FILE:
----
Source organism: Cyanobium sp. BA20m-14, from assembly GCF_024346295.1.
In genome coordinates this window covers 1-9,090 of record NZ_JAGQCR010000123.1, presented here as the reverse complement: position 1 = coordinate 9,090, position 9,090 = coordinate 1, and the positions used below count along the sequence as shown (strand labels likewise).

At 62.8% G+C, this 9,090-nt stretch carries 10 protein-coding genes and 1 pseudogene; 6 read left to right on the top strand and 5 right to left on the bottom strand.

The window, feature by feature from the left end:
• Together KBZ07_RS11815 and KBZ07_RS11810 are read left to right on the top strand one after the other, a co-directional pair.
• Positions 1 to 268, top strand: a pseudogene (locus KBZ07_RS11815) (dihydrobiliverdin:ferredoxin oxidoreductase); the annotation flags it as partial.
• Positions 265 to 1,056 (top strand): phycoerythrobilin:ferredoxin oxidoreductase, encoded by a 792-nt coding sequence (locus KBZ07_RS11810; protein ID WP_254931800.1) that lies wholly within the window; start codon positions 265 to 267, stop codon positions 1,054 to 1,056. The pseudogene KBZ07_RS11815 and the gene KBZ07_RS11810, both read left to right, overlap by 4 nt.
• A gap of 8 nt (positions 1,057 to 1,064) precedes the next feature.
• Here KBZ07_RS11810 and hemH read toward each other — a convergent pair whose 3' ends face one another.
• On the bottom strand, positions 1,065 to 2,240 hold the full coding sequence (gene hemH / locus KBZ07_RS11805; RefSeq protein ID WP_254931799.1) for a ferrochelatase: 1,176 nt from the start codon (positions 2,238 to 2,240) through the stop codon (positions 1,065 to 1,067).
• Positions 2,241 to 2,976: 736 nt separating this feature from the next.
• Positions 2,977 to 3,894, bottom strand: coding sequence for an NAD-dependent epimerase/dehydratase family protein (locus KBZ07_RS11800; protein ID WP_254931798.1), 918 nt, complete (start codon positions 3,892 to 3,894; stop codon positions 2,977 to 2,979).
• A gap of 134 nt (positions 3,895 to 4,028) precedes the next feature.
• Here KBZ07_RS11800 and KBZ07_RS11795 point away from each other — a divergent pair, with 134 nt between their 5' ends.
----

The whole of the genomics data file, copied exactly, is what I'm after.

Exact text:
Source organism: Cyanobium sp. BA20m-14, from assembly GCF_024346295.1.
In genome coordinates this window covers 1-9,090 of record NZ_JAGQCR010000123.1, presented here as the reverse complement: position 1 = coordinate 9,090, position 9,090 = coordinate 1, and the positions used below count along the sequence as shown (strand labels likewise).

At 62.8% G+C, this 9,090-nt stretch carries 10 protein-coding genes and 1 pseudogene; 6 read left to right on the top strand and 5 right to left on the bottom strand.

The window, feature by feature from the left end:
• Together KBZ07_RS11815 and KBZ07_RS11810 are read left to right on the top strand one after the other, a co-directional pair.
• Positions 1 to 268, top strand: a pseudogene (locus KBZ07_RS11815) (dihydrobiliverdin:ferredoxin oxidoreductase); the annotation flags it as partial.
• Positions 265 to 1,056 (top strand): phycoerythrobilin:ferredoxin oxidoreductase, encoded by a 792-nt coding sequence (locus KBZ07_RS11810; protein ID WP_254931800.1) that lies wholly within the window; start codon positions 265 to 267, stop codon positions 1,054 to 1,056. The pseudogene KBZ07_RS11815 and the gene KBZ07_RS11810, both read left to right, overlap by 4 nt.
• A gap of 8 nt (positions 1,057 to 1,064) precedes the next feature.
• Here KBZ07_RS11810 and hemH read toward each other — a convergent pair whose 3' ends face one another.
• On the bottom strand, positions 1,065 to 2,240 hold the full coding sequence (gene hemH / locus KBZ07_RS11805; RefSeq protein ID WP_254931799.1) for a ferrochelatase: 1,176 nt from the start codon (positions 2,238 to 2,240) through the stop codon (positions 1,065 to 1,067).
• Positions 2,241 to 2,976: 736 nt separating this feature from the next.
• Positions 2,977 to 3,894, bottom strand: coding sequence for an NAD-dependent epimerase/dehydratase family protein (locus KBZ07_RS11800; protein ID WP_254931798.1), 918 nt, complete (start codon positions 3,892 to 3,894; stop codon positions 2,977 to 2,979).
• A gap of 134 nt (positions 3,895 to 4,028) precedes the next feature.
• Here KBZ07_RS11800 and KBZ07_RS11795 point away from each other — a divergent pair, with 134 nt between their 5' ends.